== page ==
Honestly, I don’t know how I feel about Sedlec Ossuary – or, as it’s better known – Prague’s ‘Bone Church’; but I did know I wanted to visit it. History of Sedlec Ossuary The history
Honestly, I don’t know how I feel about Sedlec Ossuary – or, as it’s better known – Prague’s ‘Bone Church’; but I did know I wanted to visit it.
History of Sedlec Ossuary
The history of the ossuary is fascinating. In 1278, the abbot of the monastery went on a pilgrimage to Jerusalem, bringing back a handful of earth from Golgotha – the site where Christ was crucified (interestingly, Golgotha translates to ‘place of the skull’). The abbot consecrated his cemetery with the soil, and its fame quickly grew when wealthy people requested burial in its holy land.
Tragically, plague and war marked the 14th and 15th centuries, resulting in thousands of deaths. Many of these bodies entered their final resting place at Sedlec. By 1511, a huge project began in order to rehouse the bones. A half-blind monk had the task of stacking the bones that were exhumed from the earth. It is estimated that there are around 40,000 skeletons on the site. What a frightful job that must have been!
However, it wasn’t until 1870 when the Schwarzenberg family commissioned František Rint to re-arrange the bones that Sedlec Ossuary took on its most macabre guise. It is Rint’s work that is displayed in the ossuary today.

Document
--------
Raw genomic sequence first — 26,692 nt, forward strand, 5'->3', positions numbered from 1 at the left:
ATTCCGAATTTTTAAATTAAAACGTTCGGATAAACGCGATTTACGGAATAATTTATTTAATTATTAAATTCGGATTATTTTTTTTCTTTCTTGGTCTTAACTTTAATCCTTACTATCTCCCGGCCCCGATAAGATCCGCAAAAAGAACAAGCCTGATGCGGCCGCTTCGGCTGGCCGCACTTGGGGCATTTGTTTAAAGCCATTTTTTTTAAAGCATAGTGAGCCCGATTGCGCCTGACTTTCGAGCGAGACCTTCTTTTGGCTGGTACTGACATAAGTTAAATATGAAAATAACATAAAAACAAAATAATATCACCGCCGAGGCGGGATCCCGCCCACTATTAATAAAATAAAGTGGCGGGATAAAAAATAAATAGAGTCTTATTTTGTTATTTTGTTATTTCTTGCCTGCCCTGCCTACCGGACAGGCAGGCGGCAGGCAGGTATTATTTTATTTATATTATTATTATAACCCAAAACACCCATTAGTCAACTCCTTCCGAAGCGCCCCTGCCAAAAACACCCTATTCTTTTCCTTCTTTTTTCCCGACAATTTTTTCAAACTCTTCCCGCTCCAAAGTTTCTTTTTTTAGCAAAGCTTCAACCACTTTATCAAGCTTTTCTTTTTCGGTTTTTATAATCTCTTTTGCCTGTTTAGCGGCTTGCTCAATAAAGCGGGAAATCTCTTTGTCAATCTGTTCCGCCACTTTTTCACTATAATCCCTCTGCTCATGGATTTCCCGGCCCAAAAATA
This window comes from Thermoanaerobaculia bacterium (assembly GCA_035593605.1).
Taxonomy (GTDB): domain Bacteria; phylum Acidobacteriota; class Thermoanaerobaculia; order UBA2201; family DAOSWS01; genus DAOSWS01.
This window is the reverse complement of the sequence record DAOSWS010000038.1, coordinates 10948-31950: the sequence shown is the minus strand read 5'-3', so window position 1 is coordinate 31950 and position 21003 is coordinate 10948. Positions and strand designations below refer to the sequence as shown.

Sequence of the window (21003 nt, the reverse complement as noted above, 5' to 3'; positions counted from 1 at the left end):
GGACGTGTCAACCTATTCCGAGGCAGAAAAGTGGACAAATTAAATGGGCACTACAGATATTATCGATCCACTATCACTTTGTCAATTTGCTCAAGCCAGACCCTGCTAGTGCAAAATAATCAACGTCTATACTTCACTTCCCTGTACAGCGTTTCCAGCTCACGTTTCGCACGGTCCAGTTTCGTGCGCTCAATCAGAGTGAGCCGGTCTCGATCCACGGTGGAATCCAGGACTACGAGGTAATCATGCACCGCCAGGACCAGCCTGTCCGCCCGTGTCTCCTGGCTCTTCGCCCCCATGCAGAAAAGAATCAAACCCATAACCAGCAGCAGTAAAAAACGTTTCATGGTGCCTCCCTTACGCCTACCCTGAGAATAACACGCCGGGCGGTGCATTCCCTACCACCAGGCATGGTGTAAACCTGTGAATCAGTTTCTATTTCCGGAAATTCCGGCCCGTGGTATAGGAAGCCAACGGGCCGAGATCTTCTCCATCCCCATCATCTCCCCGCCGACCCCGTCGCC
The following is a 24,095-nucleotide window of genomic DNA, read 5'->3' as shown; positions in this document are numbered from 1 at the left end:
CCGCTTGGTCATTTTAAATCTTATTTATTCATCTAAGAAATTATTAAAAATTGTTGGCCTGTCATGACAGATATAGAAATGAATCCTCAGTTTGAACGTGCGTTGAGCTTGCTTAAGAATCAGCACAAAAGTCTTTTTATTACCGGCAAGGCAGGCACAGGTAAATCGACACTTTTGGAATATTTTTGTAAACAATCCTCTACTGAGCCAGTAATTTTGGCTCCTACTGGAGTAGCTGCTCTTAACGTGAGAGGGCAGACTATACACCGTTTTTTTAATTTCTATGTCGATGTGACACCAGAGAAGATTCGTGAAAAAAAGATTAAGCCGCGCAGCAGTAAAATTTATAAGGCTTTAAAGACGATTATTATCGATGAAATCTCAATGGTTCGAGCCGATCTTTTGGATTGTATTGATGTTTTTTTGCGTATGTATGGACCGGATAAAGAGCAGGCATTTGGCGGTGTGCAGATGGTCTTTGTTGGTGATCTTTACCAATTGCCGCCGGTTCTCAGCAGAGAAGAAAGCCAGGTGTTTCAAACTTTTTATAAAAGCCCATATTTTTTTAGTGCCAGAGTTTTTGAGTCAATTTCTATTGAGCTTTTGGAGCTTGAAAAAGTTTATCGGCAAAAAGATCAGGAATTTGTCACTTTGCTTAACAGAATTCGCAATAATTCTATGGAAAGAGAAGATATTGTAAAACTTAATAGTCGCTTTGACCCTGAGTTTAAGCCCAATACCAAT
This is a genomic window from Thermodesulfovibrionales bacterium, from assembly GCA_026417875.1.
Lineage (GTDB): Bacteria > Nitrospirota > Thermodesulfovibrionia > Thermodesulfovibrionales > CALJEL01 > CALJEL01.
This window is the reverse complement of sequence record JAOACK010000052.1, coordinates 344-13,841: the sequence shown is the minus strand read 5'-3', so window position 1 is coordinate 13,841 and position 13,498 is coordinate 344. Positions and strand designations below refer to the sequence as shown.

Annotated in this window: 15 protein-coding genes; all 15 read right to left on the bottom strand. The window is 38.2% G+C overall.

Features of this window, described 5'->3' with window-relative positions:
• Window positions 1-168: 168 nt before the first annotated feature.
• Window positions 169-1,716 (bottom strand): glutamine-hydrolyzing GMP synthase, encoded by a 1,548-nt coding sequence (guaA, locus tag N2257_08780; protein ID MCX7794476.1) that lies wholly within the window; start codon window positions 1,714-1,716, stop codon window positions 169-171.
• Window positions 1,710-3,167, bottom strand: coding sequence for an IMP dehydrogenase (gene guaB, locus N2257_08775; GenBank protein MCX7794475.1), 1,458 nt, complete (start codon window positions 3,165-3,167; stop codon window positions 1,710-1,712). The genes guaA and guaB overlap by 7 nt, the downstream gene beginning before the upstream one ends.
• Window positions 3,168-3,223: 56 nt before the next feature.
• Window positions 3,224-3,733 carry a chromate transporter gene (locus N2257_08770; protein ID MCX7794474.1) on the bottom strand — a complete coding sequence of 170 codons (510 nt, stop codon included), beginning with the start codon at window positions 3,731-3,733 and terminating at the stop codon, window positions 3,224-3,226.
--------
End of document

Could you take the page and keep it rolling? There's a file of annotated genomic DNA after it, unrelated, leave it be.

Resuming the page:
Amongst the bony décor, visitors to the ossuary can see the Schwarzenberg Coat of Arms, Rint’s signature written in bones, and a chandelier that uses every bone in the human body; although the chandelier is currently removed for maintenance. You can also see ‘bunting’ made from human skulls strung across the ceilings.
Walking around the ossuary should be more eerie than it actually is, but perhaps that’s because the place is full of camera-toting tourists. In the day it feels harmless, but I don’t think I would like to spend a night alone amongst the grinning skulls. I wonder how people would feel to know that their bones are on display hundreds of years after their death. Many of them requested to spend their eternal rest in hallowed ground, but this seems to be the opposite of their wishes.
Should the dead be eternally respected? Or, as time goes on and we pass out of remembrance does it even matter? Displaying bones as historical artefacts in a museum is one thing, but exhibiting them purely for art is another. We know nothing about the skeletons at Sedlec.
There are no names, no stories, and no lessons to learn.
With this lack of knowledge comes a startling lack of emotion. There is no sense of tragedy looking at these remains, no sense of injustice, not even a sense of fear, just an insight into what death looks like and a simple reminder that death is part of life.
There is nothing special about the dead – we will all get there in the end. Visiting the ossuary reminded me of this poem (and its variants) sometimes found on gravestones:
Remember me as you go by,
as you are now so once was I.
As I am now so shall you be,
prepare yourself to follow me.
I don’t know about you, but for me there’s no better reminder to live life to the fullest.
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Would you visit an ossuary, or does the thought of it frighten you? I’d love to hear your thoughts about this post. Please leave a comment below.
Thanks for sharing!